A mutual love of hardware brought producers Tin Man and Patricia together; a passion they're exploring through their new project Ociya.
Individually both have become renowned for their machine-focused endeavours. Tin Man, real name Johannes Auvinen, is synonymous with acid; a characteristic that runs through everything he creates. His work for both Acid Test and his own Global A imprint have shown his innate ability to manipulate sound, particularly through his use of the Roland TB-303.
Patricia AKA Max Ravitz has been on a similar sonic path. His releases for Ghostly, Spectral Sound and Opal Tapes have cemented him as one of North America's hardware masters, and have seen him match Tin Man's unwavering work ethic.
Something of a match made in heaven, or in space should we say, the pair have just released their first double LP, Powers Of Ten, on Acid Test. Following the release we asked the pair to quiz each other on their stomping grounds, favourite modules and their relationship with outer space.
Tin Man: You grew up in Chicago, correct? Did you collect records? I went once on a three day record dig there. It was like a dream and I found lots records that had belonged to local DJs and some where the DJ had blacked out the labels with a marker so no one would spot their hot tracks.
Patricia: Yeah, I grew up in downtown Chicago. If I had a time machine, I definitely would go back and clue my younger self into some of the music culture I could've taken advantage of there when I was younger. I was more or less exclusively into hip-hop growing up, so I was totally unaware of all the amazing house music going on around me. I would still hear stuff on the radio though, I remember moments like listening to Percolator by Cajmere on my drives to school in the morning, and my dad would crank it and start singing along :).
I was into sampling and turntablism in high school, so I was buying cheap used records to mess with, and I'd also go to an amazing record store in Chicago called Gramaphone records, but I'd be buying underground hip hop cassettes, and ignoring all the incredible house records they had there. For me, most of the records I had early on came from my dad. He grew up in Detroit, and was an obsessive record collector. He would tell me stories about how he developed relationships with the record store clerks, and they learned his taste after awhile, so they'd set aside stacks of records for him every week, and he'd just stop by and buy them. He mainly collected jazz, r&b, soul, reggae, and a bit of early hip hop, and I inherited several thousand records from him, so it was amazing to have that at home. He had lots of original pressings and rare stuff, I even remember he had two sealed original pressings of 'The Message' by Grandmaster Flash that I really treasured in high school.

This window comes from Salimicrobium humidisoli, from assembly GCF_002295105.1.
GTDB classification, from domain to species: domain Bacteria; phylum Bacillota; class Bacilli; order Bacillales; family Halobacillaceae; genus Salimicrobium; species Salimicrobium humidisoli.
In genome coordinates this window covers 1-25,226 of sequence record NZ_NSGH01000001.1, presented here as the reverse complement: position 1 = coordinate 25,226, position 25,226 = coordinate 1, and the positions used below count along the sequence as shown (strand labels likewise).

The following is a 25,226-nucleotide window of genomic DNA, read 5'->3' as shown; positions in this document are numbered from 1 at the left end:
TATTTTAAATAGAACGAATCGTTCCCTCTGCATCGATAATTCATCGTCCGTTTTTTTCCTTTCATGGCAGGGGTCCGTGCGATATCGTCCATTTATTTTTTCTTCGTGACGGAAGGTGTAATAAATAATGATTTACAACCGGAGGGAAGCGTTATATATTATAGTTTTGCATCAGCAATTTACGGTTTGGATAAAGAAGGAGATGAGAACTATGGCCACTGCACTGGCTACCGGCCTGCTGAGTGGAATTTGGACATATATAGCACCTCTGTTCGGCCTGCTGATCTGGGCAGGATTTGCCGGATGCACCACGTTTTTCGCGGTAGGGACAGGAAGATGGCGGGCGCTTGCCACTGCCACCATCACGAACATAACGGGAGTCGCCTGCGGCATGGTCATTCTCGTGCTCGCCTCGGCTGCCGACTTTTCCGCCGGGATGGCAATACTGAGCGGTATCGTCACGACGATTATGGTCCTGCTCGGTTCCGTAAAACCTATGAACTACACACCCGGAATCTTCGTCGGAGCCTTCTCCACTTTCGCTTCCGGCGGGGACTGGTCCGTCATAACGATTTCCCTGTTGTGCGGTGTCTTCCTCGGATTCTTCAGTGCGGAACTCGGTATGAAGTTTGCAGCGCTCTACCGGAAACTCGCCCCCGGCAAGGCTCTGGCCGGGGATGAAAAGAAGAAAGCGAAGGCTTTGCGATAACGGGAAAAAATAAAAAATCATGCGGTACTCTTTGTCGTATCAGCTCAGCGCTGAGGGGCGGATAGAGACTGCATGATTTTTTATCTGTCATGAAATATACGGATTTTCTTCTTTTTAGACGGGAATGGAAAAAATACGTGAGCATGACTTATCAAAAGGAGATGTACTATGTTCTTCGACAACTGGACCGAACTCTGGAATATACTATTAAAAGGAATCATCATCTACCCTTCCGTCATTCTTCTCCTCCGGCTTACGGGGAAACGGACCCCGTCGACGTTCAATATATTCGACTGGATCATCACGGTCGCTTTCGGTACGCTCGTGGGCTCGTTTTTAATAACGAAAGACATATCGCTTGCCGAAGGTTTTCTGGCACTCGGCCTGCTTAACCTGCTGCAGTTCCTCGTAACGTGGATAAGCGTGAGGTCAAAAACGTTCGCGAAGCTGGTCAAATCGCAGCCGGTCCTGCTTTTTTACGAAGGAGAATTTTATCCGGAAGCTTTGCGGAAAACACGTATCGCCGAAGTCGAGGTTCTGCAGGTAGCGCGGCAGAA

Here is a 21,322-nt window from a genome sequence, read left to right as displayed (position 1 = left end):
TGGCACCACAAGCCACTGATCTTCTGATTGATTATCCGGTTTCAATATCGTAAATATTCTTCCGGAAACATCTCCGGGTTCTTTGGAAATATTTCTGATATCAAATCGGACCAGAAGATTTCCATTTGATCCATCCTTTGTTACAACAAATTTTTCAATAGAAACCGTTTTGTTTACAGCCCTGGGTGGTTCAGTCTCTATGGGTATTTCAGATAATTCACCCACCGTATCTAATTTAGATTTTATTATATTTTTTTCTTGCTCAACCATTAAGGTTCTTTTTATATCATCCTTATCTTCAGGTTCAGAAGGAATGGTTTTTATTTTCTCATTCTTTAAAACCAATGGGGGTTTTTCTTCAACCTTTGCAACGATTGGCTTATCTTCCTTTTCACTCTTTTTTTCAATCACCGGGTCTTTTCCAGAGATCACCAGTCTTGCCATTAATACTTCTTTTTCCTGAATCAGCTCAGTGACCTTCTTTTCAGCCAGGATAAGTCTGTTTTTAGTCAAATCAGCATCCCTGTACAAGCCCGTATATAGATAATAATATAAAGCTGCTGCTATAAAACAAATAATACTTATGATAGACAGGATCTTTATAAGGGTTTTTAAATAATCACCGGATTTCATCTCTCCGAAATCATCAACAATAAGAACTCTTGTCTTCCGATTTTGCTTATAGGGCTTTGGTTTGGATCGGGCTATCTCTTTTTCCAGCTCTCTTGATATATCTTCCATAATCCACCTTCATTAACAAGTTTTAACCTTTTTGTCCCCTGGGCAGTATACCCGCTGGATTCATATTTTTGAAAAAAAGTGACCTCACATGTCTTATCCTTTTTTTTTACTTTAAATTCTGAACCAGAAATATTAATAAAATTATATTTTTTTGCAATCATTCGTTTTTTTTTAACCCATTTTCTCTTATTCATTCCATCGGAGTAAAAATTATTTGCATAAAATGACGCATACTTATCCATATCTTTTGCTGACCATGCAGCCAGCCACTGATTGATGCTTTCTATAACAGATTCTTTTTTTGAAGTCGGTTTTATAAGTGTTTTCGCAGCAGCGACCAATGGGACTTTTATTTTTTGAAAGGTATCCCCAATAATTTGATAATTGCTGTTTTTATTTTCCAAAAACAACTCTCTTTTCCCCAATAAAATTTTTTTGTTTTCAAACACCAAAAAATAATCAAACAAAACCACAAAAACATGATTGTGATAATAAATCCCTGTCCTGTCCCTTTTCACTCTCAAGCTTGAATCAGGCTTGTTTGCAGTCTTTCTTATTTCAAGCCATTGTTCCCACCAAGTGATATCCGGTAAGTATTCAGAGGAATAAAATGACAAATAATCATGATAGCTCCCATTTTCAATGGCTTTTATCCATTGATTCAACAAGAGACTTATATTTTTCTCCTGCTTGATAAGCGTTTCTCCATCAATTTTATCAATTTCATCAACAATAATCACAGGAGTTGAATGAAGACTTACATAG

Having those records was also super eye-opening for me because I connected so many dots between hip hop songs with samples, and the originals they sampled from. I think that discovery got me listening to a lot more types of music, because it was fun for me to make those connections, and hear what inspired all these producers I loved. I'd find samples used by people I admired like DJ Premier, Dr Dre, Pete Rock, Prince Paul, Da Beatminerz, Ali Shaheed Muhammad, and hear what sparked their ideas, it was super interesting for me.